Improper use of Venn diagrams. Minus five points.

Shameful self-promoters so wrapped up in the trappings of their own constructed image that they become almost caricatures of themselves, and yet at the same time irritatingly talented.

Is Rockstar really unique in this, though? I see a lot of this from Epic too, not to mention Apple. I'm sure we could come up with more if we tried. I don't think what Rockstar does is that unique in the videogame industry, so while I understand the point of view of not liking this attitude, I'm still not entirely sure what's unique about Rockstar's particular brand of gaming shock-jockery.

edosan wrote:
jonnypolite wrote:
IMAGE(http://farm5.static.flickr.com/4007/4618501441_749cbe135b_o.jpg)

Improper use of Venn diagrams. Minus five points.

But it's ROY, so plus 5 points.

Dysplastic wrote:
Shameful self-promoters so wrapped up in the trappings of their own constructed image that they become almost caricatures of themselves, and yet at the same time irritatingly talented.

Is Rockstar really unique in this, though? I see a lot of this from Epic too, not to mention Apple. I'm sure we could come up with more if we tried. I don't think what Rockstar does is that unique in the videogame industry, so while I understand the point of view of not liking this attitude, I'm still not entirely sure what's unique about Rockstar's particular brand of gaming shock-jockery.


I guess I don't think of Epic having a "thing". Only a few game companies really wind up being instantly associated in my head with certain things--Bioware's is "deep, dialogue-heavy RPGs with morality systems". Valve's is "inventive first-person shooters". Rockstar's is "pretentious sandbox games that take themselves too seriously."

And yes, I'd throw Apple in here as well, except I don't think the forums here support a large enough font size for how I'd describe their approach to "pretentious".

I consider Elysium posting a giant emoticon image on his article a personal victory. I win the Internet!

That, sir, is Mr. Yuk, who has been around since before I was born and who most definitely predates emoticons.

nel e nel wrote:
Dear Sean,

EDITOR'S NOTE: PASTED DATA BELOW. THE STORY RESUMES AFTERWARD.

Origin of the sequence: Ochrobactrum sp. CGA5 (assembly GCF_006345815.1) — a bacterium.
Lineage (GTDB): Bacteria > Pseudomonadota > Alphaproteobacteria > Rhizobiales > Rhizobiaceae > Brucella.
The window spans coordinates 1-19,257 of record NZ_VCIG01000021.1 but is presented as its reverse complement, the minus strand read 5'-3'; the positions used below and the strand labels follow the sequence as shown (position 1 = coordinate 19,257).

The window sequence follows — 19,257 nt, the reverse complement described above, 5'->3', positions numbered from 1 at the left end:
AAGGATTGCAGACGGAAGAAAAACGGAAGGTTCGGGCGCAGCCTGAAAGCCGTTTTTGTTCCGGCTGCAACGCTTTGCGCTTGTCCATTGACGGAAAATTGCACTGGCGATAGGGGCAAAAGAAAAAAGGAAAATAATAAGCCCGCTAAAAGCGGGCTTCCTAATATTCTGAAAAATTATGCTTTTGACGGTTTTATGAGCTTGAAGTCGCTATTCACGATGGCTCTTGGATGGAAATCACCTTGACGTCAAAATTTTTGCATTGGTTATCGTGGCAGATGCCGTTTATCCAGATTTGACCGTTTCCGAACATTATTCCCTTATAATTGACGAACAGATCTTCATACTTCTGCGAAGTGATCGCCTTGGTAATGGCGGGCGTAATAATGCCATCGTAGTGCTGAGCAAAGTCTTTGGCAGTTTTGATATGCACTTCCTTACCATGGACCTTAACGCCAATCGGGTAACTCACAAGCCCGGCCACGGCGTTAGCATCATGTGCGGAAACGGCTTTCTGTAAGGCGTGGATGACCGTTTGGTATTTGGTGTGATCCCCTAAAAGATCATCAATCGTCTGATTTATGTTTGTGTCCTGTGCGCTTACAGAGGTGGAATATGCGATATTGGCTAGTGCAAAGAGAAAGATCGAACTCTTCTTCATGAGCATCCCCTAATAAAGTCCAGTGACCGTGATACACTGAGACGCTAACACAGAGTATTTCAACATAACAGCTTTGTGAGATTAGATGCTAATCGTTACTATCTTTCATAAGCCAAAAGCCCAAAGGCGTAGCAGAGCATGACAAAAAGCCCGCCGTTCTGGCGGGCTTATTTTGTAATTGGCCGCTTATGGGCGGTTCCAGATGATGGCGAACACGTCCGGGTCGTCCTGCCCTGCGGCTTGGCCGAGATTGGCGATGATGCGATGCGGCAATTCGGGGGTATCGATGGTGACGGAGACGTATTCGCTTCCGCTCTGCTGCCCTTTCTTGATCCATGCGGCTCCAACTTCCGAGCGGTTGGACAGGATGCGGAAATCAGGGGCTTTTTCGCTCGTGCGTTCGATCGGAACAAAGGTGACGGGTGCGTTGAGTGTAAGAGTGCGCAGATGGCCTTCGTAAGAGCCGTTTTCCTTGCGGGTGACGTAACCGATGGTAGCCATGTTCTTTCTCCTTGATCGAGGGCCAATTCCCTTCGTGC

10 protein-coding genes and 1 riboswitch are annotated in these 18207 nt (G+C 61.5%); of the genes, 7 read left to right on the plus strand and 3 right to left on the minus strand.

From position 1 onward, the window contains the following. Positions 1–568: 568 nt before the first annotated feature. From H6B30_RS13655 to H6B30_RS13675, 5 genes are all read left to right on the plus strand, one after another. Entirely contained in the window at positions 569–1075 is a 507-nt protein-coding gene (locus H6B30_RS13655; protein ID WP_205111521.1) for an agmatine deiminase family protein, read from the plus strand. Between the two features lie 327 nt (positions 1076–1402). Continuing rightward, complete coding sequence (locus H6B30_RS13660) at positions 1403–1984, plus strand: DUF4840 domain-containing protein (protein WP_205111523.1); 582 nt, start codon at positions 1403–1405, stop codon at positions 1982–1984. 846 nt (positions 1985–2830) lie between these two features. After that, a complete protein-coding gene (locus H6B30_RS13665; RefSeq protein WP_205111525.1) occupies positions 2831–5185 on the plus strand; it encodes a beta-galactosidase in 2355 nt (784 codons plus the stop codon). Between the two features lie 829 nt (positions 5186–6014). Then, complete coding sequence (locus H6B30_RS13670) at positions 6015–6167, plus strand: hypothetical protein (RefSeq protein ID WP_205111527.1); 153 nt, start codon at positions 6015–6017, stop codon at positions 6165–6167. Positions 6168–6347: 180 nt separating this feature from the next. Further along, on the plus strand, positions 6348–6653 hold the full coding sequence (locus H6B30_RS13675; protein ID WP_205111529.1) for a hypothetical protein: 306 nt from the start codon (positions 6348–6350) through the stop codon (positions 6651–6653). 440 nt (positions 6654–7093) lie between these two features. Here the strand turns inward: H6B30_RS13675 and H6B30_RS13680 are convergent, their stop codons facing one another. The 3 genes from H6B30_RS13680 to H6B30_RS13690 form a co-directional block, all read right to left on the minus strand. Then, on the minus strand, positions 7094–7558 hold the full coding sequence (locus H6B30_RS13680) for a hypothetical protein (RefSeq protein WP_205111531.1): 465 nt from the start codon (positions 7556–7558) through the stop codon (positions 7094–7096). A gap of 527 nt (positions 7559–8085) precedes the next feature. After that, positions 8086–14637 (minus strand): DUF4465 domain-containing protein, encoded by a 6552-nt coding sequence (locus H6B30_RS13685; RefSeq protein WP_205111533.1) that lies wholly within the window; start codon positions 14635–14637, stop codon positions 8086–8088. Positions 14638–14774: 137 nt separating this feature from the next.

Thank you for validating my feelings towards Dragon Age: Origins.

Sincerely,

Nelson

In that case, I don't think I was sick of hearing from Bioware so much as I was simply sick of hearing about them. Rockstar does a lot to insert themselves into the conversation; Bioware, like Valve, gets a lot of hero worship in the press and on these forums. I find myself itching for their games to tank just so I can get a break from hearing about Gabe Newell and the Doctors.

Dysplastic wrote:
Shameful self-promoters so wrapped up in the trappings of their own constructed image that they become almost caricatures of themselves, and yet at the same time irritatingly talented.

Is Rockstar really unique in this, though? I see a lot of this from Epic too, not to mention Apple. I'm sure we could come up with more if we tried. I don't think what Rockstar does is that unique in the videogame industry, so while I understand the point of view of not liking this attitude, I'm still not entirely sure what's unique about Rockstar's particular brand of gaming shock-jockery.

But with some companies and people it's more irritating than it is for others. Some people are really bothered by Apple's corporate image but aren't bothered by Google's, which isn't that much different. Typically, it's a question of the hype about the product versus the quality of the product delivered. I'll admit that at least part of my issue with Bioware is the fact that I think they make lousy games. Elysium, historically, hasn't been that fond of Rockstar's games, so you'd think that'd make their swagger that much more irritating.

Elysium wrote:
I played Saints Row 2, which basically shined a big light on the crime sandbox genre while screaming, "Look at this, look at how ridiculous all this is, have fun!"

This! Saints Row 2 was phenomenal.

SR 2 had me laughing from the character creation screen onwards. I loved my character, with his suit and his mock-cockney pronunciation - "Faaack Off"

I played GTA IV for about 10 hours and then just couldn't take it anymore. Meanwhile I put 70 hours into SR2 and will probably play it again someday.

nel e nel wrote:
Dear Sean,

Thank you for validating my feelings towards Dragon Age: Origins.

Sincerely,

Nelson

Really? Why?

Dysplastic wrote:

Is Rockstar really unique in this, though? I see a lot of this from Epic too

Have to admit, ever since they started with this kind of rubbish..
http://www.rockpapershotgun.com/2010/05/17/epic-fa-oh-you-know/

...I can't say I'd shed a tear if GoW3 was a flop and everyone suddenly decided to switch to CryEngine for their next round of next gen games.

Good points. I believe the modern journalist should be transparent about their biases, but not use that transparency as an excuse to not even attempt objectivity. It's a fine line.